A new apple tree, planted in the heritage apple grove at the Fort Langley National Historic Site, and a bronze plaque will honour a trio who have made significant contributions to the environment in Langley.
On Saturday, June 9, Elysia Park, Ted Lightfoot and the Nicomekl Enhancement Society were announced as the winners of the 12th annual Environmental Hero Awards at an intimate ceremony in the apple grove.
Environmentalist Rhys Griffiths, who passed away in February, was also honoured with a lifetime achievement award for his work.
Each year the awards, created by Langley-Aldergrove MP Mark Warawa, recognize those who are leaders in environmental stewardship in three categories: youth, individual and organization/business.
In addition to the apple tree, the recipients also were also given $500 each to donate to the environmental organization of their choice.
Park, a student at Walnut Grove Secondary, was awarded in the youth category.
She first became involved in environmental initiatives after travelling to Ghana, Africa as a medical volunteer. While there, she was impacted by the large amount of plastic pollution that was inhibiting development.
When she returned to Canada, she became the first junior project manager with the Plastic Bank, an organization that recycles plastics and distributes the profits to people in developing countries.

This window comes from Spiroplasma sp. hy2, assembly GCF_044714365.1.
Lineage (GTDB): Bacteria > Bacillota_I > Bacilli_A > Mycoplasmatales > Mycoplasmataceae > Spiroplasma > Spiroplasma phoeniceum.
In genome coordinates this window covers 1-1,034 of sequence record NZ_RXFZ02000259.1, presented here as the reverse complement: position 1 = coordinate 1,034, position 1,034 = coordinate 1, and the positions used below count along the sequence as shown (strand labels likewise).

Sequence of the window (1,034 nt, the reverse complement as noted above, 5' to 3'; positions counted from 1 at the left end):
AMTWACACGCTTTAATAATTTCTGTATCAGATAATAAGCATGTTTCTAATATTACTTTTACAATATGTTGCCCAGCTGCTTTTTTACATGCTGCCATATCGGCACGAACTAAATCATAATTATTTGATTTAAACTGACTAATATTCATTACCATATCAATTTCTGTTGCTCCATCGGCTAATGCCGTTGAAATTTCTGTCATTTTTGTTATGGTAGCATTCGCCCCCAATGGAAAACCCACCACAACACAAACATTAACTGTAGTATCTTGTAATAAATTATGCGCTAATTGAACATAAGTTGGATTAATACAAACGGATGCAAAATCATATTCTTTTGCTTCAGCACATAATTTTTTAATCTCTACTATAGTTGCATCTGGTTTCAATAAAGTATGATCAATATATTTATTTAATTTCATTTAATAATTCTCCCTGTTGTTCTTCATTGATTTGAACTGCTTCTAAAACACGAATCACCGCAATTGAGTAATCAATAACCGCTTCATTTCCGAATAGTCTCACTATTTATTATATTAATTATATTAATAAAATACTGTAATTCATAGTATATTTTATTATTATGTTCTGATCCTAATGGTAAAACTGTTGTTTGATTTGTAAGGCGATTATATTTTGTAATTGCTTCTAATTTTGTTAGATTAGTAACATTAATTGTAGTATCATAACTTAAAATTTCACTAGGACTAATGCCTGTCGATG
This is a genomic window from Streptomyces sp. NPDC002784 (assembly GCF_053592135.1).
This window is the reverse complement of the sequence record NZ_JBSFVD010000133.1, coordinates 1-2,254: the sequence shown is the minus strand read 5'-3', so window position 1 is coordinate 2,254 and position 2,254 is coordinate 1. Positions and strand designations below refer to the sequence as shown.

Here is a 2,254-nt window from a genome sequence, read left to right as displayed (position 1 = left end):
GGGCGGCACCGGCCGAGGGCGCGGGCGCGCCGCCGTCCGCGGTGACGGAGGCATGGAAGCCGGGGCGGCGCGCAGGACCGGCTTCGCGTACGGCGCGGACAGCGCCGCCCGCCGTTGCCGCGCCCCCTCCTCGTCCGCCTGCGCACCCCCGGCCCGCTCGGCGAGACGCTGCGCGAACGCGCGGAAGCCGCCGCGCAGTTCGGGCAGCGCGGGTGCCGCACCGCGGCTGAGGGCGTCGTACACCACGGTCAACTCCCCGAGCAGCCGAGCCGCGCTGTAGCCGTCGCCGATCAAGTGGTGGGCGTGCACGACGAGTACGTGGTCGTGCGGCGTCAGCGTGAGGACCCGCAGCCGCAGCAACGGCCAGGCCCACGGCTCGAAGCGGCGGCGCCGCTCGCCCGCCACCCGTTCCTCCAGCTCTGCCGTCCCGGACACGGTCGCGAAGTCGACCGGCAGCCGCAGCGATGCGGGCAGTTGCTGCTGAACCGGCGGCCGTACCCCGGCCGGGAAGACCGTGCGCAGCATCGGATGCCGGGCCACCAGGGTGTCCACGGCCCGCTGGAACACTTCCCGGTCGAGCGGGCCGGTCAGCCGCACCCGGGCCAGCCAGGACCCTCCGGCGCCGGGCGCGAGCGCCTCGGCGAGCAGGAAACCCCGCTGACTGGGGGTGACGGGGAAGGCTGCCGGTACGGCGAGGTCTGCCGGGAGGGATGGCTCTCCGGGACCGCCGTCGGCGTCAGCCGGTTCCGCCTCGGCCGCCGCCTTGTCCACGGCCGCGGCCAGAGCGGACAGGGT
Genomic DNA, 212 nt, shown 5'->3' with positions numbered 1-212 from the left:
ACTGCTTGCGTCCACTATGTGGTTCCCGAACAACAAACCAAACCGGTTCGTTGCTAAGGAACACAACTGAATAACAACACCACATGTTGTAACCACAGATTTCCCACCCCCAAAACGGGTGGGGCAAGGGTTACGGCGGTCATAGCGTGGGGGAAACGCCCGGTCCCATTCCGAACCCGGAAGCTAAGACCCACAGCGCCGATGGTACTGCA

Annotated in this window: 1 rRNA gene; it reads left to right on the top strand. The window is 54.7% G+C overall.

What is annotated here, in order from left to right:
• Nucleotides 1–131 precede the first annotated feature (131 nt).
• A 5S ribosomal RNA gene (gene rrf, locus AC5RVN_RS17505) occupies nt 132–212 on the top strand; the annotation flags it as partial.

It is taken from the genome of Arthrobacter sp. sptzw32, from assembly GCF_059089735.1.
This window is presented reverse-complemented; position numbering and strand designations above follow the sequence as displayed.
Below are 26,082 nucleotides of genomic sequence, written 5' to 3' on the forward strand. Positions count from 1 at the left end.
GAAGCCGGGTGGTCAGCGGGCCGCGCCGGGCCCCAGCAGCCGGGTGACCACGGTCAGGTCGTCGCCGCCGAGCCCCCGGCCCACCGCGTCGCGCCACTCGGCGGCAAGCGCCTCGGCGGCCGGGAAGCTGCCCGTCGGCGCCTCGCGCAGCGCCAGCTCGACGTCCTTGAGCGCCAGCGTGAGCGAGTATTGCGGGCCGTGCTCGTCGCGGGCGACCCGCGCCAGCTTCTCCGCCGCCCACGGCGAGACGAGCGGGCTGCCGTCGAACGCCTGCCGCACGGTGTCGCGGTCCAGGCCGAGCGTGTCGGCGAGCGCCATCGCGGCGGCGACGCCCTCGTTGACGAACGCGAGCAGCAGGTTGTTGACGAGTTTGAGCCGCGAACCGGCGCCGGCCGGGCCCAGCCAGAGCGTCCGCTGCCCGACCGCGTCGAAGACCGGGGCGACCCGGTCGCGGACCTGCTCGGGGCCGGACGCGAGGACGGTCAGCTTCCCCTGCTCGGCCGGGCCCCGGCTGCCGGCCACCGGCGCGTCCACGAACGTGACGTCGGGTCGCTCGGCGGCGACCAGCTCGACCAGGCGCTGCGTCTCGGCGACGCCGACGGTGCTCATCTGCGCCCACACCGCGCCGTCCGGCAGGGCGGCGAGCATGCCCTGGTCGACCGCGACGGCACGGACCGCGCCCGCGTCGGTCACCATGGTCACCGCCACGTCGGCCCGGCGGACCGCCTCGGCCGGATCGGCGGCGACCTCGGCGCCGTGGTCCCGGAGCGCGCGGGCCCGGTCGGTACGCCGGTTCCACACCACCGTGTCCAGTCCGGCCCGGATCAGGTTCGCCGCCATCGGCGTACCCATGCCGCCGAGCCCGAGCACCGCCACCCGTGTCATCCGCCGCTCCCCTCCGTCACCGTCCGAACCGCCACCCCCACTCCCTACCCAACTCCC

As part of her advocacy, she led the year-long research project RATO (Researching Acidification and Temperature of the Oceans), which provided visual displays of fish tanks, and gave opportunities for research and other contributions to the environment.
She also won a grand prize of $20,000 for her school through the “Staples Superpower Your School” contest.
Lightfoot was given the award in the individual category for his environmental work over the last 50 years.
He is a steward for protecting the fish habitat and riparian area for Nathan Creek in North Langley, and along with his wife, Lynda, restored the heritage Leaf House in Aldergrove.
Lightfoot formed the West Creek Awareness Group, and has been actively involved with WOLF (Watchers of Langley’s Forests), the Glen Valley Watershed Society, the Langley Field Naturalists and the Langley Environmental Partners Society, of which he is a director.
Last year, Lightfoot built a mobile display trailer depicting beaver habitat and the beaver as a keystone species of Canada. At his own expense, he travelled from Langley to St. John’s, N.L. to bringing awareness to the beaver, its habitat and importance to the history and natural environment of Canada.
In the organization/business category, the Nicomekl Enhancement Society, represented by John Hewitt, was awarded.
Formed in 1991, this organization is 100 per cent volunteer based, and operates a salmon hatchery facility under Fisheries and Oceans Canada’s Enhancement Program.
The society takes care of rearing and releasing approximately 300,000 salmon fry and smolts annually (Chinook, Coho and chum) into the Nicomekl River and its tributaries, and works with other community groups, schools and government agencies in maintaining and improving salmon habitat.
Presenting the 2018 awards were the Fort Langley National Historic Site, Langley Environmental Partners Society, Township of Langley, City of Langley, Langley School District and Willowbrook TD Bank.
The Langley Times participated as media sponsor.